In 637, after a long siege of Jerusalem, Patriarch Sophronius surrendered Jerusalem to Caliph Umar. In the Covenant of Umar I, the Patriarch managed to save the shrines from destruction and, at the same time, to secure the ownership of the holy places as well as the privileges of the Brotherhood.

638 to 1517[edit]

During this period, the Church of Jerusalem and the Brotherhood suffered many persecutions and trials. The shrines were repeatedly ransacked and defaced by the successors of Umur, and there was great persecution all around. The most deadly persecution occurred during the time of the Fatamid Al-Hakim bi-Amr Allah (1007–1009), named the "Nero of Egypt" for his merciless acts. He persecuted ferociously both Christians and Jews. He ordered that in public Jews were to wear masks representing the head of an ox and bells around their necks; Christians were to wear mourning apparel and crosses one yard in length. Also, Al-Hakim ordered the destruction of the Church of the Holy Sepulchre. In the 11th century, the Caliph Ali az-Zahir, under a treaty with Byzantium, permitted the reconstruction of the shrines.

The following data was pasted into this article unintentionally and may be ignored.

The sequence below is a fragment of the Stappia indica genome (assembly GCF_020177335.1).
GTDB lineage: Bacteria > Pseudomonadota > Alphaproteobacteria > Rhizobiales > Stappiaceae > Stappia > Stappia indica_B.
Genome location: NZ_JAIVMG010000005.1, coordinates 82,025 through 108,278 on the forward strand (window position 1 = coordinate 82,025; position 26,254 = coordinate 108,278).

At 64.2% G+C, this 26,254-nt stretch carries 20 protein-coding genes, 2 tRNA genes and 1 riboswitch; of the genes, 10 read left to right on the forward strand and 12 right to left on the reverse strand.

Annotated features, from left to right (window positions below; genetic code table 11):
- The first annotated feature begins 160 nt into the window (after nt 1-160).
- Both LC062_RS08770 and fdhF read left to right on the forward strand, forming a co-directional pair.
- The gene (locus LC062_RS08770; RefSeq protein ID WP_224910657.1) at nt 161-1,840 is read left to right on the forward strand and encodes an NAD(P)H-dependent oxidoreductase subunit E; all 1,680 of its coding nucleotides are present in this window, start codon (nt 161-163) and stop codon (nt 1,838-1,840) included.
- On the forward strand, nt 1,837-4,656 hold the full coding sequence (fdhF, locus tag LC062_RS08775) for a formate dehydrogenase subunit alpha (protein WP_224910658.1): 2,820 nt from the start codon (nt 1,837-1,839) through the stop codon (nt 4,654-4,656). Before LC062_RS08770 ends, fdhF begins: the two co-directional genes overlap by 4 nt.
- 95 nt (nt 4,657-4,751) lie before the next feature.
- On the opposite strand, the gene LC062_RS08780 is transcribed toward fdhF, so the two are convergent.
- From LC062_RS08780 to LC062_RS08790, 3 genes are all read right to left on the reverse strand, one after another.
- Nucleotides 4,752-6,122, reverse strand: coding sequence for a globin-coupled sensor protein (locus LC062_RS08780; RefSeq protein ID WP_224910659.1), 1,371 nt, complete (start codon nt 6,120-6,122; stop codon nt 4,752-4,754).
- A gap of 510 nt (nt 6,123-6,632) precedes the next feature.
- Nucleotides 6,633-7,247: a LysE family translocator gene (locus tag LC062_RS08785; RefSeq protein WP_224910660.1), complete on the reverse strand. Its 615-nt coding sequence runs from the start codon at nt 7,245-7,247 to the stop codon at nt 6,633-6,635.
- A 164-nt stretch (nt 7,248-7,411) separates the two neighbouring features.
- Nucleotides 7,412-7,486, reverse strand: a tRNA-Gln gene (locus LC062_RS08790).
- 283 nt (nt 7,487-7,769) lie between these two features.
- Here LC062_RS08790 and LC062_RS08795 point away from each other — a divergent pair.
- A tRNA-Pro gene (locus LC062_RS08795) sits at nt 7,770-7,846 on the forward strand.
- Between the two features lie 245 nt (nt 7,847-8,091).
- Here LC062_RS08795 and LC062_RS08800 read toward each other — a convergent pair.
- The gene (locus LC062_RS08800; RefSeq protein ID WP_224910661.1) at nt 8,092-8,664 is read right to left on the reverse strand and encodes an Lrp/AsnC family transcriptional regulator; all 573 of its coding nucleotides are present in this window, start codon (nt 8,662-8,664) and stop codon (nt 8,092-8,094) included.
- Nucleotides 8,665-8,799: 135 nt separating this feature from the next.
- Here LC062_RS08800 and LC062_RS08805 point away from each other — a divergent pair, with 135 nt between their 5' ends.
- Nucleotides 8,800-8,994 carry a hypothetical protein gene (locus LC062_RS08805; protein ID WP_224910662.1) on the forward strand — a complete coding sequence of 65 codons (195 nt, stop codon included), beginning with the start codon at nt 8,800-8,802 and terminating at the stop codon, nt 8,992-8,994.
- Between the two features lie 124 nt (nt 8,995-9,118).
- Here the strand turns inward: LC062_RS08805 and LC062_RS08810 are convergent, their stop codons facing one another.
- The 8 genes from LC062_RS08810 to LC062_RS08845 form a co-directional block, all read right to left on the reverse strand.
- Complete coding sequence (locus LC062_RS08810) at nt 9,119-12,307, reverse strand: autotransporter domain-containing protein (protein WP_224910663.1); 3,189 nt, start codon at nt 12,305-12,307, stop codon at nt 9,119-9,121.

During the Crusades, the Brotherhood confronted new persecutions. Being expelled by the Latin clergy from the Church of the Holy Sepulchre and other holy places, the Brotherhood regrouped in the Metochion of the Lavra of St Savvas and eventually regained possession of the holy places in 1185.

With the fall of Constantinople to the Turks in 1453, Patriarch Athanasios went to Constantinople and there received from Mehmed II the document that confirmed the ownership of the holy places by the Brotherhood.

1517 to World War I[edit]